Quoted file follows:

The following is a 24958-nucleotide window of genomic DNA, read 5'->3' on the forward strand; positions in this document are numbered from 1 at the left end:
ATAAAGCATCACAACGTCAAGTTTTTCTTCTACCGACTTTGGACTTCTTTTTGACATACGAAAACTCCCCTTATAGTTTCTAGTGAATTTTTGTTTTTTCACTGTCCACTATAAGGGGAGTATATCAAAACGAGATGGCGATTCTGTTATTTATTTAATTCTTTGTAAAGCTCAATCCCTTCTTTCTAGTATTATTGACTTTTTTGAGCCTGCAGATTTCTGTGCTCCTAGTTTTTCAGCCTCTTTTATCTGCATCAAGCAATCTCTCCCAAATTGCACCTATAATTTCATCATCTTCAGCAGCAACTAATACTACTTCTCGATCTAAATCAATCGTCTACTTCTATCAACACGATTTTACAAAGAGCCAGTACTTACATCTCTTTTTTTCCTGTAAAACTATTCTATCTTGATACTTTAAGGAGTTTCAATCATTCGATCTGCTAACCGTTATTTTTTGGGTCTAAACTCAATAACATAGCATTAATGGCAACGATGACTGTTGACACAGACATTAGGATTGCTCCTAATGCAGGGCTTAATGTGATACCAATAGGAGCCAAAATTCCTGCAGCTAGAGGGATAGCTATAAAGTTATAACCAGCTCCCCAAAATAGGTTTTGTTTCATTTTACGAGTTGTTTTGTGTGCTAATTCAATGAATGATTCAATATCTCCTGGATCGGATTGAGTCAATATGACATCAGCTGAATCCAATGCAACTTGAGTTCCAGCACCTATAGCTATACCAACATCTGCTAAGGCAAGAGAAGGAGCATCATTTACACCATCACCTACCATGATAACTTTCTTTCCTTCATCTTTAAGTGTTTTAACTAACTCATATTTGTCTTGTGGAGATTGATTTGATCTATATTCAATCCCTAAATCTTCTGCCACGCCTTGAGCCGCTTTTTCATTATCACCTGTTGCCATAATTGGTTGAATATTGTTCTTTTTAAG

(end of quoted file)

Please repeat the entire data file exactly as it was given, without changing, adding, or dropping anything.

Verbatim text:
The following is a 24958-nucleotide window of genomic DNA, read 5'->3' on the forward strand; positions in this document are numbered from 1 at the left end:
ATAAAGCATCACAACGTCAAGTTTTTCTTCTACCGACTTTGGACTTCTTTTTGACATACGAAAACTCCCCTTATAGTTTCTAGTGAATTTTTGTTTTTTCACTGTCCACTATAAGGGGAGTATATCAAAACGAGATGGCGATTCTGTTATTTATTTAATTCTTTGTAAAGCTCAATCCCTTCTTTCTAGTATTATTGACTTTTTTGAGCCTGCAGATTTCTGTGCTCCTAGTTTTTCAGCCTCTTTTATCTGCATCAAGCAATCTCTCCCAAATTGCACCTATAATTTCATCATCTTCAGCAGCAACTAATACTACTTCTCGATCTAAATCAATCGTCTACTTCTATCAACACGATTTTACAAAGAGCCAGTACTTACATCTCTTTTTTTCCTGTAAAACTATTCTATCTTGATACTTTAAGGAGTTTCAATCATTCGATCTGCTAACCGTTATTTTTTGGGTCTAAACTCAATAACATAGCATTAATGGCAACGATGACTGTTGACACAGACATTAGGATTGCTCCTAATGCAGGGCTTAATGTGATACCAATAGGAGCCAAAATTCCTGCAGCTAGAGGGATAGCTATAAAGTTATAACCAGCTCCCCAAAATAGGTTTTGTTTCATTTTACGAGTTGTTTTGTGTGCTAATTCAATGAATGATTCAATATCTCCTGGATCGGATTGAGTCAATATGACATCAGCTGAATCCAATGCAACTTGAGTTCCAGCACCTATAGCTATACCAACATCTGCTAAGGCAAGAGAAGGAGCATCATTTACACCATCACCTACCATGATAACTTTCTTTCCTTCATCTTTAAGTGTTTTAACTAACTCATATTTGTCTTGTGGAGATTGATTTGATCTATATTCAATCCCTAAATCTTCTGCCACGCCTTGAGCCGCTTTTTCATTATCACCTGTTGCCATAATTGGTTGAATATTGTTCTTTTTAAG